There was a time when businesses first began to feel the effects of the recession via a marked drop in sales, that undercutting became the norm. Companies looking to sell their wares, bring in customers, and oust competitors offered coupons, sales, and bargain-basement prices to stay afloat and ride out the weak economy.
The result was that many businesses went under. And while those that managed to hang around may not have flourished in the resulting vacuum, they at least kept their doors open. Of course, price cuts are not a good long-term strategy for success, so many had to bring prices back up and stop issuing deals to the consumer public.
So these days, it has become a lot harder for frugal shoppers to find the low prices they’ve come to expect. However, there are a few ways to get the bargains you’re seeking. Here are just a few tips and tricks to ensure that your hunt is a lot more fruitful.
Use club discounts.
Many people are aware that they can join grocery clubs as a way to save on every purchase (not only are store-branded items often cheaper than brand-name, but they can come with additional discounts when you swipe your club card, and possibly even rack up points that net your coupons).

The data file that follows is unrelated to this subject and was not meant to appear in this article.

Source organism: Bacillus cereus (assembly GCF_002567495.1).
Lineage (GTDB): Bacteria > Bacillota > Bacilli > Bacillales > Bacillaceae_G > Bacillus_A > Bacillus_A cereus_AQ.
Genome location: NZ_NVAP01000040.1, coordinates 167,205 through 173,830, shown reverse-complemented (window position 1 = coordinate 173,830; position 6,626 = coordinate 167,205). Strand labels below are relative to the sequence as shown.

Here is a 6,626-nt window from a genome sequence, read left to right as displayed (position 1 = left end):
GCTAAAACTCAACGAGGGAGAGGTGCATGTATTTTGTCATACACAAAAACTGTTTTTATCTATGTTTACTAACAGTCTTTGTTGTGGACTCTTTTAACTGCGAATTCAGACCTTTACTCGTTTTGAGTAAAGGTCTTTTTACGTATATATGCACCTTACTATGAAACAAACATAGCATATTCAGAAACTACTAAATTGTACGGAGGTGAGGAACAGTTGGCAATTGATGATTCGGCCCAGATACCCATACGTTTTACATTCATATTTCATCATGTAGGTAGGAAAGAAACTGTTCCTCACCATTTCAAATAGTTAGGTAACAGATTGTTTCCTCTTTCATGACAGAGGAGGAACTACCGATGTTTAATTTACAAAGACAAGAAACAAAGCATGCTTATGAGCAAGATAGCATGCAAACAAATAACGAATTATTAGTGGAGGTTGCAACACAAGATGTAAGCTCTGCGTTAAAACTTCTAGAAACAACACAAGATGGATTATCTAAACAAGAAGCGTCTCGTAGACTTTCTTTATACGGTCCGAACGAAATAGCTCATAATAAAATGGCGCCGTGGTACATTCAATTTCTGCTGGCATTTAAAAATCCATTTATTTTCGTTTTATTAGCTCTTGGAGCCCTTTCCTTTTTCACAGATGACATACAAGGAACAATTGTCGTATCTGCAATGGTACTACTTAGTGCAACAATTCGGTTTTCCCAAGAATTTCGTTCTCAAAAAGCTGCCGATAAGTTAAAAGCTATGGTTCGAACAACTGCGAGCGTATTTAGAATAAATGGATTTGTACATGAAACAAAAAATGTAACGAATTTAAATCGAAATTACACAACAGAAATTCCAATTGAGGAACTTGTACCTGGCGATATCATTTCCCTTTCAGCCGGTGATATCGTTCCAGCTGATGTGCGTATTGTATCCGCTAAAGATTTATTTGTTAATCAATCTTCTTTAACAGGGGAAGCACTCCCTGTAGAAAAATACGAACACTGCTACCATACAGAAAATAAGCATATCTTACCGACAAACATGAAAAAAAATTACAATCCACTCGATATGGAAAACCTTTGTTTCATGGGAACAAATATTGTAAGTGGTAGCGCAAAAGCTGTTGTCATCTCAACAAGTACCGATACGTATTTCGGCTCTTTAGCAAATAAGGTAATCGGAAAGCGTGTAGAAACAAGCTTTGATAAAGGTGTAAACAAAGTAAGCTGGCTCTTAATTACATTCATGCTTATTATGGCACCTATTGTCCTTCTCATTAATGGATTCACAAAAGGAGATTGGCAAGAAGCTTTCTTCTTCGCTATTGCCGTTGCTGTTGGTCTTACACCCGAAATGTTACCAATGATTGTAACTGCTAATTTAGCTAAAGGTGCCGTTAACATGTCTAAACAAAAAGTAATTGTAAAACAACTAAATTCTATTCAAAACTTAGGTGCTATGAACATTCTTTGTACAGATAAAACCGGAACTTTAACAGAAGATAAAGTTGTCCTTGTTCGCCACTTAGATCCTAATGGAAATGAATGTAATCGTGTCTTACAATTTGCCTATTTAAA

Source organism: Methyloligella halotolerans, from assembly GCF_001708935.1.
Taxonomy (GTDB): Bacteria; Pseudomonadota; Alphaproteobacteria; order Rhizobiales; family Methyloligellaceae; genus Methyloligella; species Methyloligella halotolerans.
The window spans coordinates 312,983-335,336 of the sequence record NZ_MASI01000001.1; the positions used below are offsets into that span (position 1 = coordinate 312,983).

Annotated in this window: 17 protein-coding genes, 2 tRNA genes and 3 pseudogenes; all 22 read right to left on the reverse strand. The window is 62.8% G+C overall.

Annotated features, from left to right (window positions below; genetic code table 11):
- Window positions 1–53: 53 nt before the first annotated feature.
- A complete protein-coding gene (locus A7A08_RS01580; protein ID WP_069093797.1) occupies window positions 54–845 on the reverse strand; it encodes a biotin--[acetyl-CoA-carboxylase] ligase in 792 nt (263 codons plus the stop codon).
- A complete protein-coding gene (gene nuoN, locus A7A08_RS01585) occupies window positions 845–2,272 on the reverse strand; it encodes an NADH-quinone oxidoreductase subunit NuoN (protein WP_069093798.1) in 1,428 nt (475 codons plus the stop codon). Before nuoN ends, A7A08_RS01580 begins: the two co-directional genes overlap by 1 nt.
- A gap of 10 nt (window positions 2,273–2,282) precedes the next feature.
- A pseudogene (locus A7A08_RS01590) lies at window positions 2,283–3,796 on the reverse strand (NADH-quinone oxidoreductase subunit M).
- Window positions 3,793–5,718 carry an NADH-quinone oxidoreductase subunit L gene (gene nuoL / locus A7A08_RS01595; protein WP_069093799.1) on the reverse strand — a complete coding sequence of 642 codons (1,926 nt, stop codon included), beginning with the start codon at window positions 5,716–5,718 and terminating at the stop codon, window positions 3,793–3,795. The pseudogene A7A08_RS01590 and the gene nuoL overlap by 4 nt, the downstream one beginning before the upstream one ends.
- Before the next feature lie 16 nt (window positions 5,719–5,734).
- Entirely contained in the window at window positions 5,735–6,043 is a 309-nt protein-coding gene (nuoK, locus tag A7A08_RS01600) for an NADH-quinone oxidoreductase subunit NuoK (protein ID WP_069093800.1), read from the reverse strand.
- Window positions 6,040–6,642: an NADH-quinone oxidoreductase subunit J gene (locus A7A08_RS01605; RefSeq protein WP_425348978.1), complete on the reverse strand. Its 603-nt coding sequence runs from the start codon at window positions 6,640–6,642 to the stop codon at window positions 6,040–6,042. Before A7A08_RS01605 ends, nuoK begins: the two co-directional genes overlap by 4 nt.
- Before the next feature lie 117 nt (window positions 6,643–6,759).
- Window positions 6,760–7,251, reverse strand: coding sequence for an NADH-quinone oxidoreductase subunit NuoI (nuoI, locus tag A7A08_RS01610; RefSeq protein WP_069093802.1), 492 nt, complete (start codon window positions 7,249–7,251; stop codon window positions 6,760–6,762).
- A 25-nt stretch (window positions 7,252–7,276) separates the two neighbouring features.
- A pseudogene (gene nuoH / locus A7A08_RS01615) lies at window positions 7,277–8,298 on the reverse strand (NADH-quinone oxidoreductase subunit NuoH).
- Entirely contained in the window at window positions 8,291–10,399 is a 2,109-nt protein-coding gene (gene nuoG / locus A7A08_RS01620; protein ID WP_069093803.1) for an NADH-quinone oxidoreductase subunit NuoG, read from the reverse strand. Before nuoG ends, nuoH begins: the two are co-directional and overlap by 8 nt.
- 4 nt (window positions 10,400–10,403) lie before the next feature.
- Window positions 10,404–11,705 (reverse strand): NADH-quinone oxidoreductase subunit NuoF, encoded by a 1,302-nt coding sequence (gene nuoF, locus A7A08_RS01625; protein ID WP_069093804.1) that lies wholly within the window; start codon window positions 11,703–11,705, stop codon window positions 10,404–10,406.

But you may not realize what you’re missing if you don’t make the most of other clubs in which you are a member. For example, those that travel frequently shouldn’t hesitate to join airline, hotel, and car rental groups to rack up points for free stays and get free upgrades when available.
And for AAA members there are all kinds of discounts to be had, not only during travel but at a wide variety of retail stores. So take the time to see which vendors have partnered with the clubs you’re part of so that you can always get the best rates.
Don’t be afraid to haggle.
Consumer culture may frown upon haggling in certain situations, but you’ll never know what you can get if you don’t try. Tell sales associates that you saw something they carry for less elsewhere, that there is a minor flaw in the product, or that you saw the item on their website for sale, and you want the same price in-store. You might have to talk to the manager to get the price you want, but a general willingness to haggle could net you a discount.
Opt for second-hand.
Whether you peruse items on Craigslist or eBay or you go old-school by picking up a paper and looking for area garage and estate sales, you can find some truly fantastic bargains on practically new items. And just so you know, haggling here is expected.
Look for auctions.
You might not be interested in purchasing antiques, especially if you know little about their relative value. But what about a used car? What about a house? There are times when attending an auction can save you a ton of dough if you know what you’re looking for, you have a firm budget, and you have the cash on hand to pay for your purchase. You never have to pay full price for a big-ticket item again if you know how to work an auction.
Read our article on Extreme Couponing here.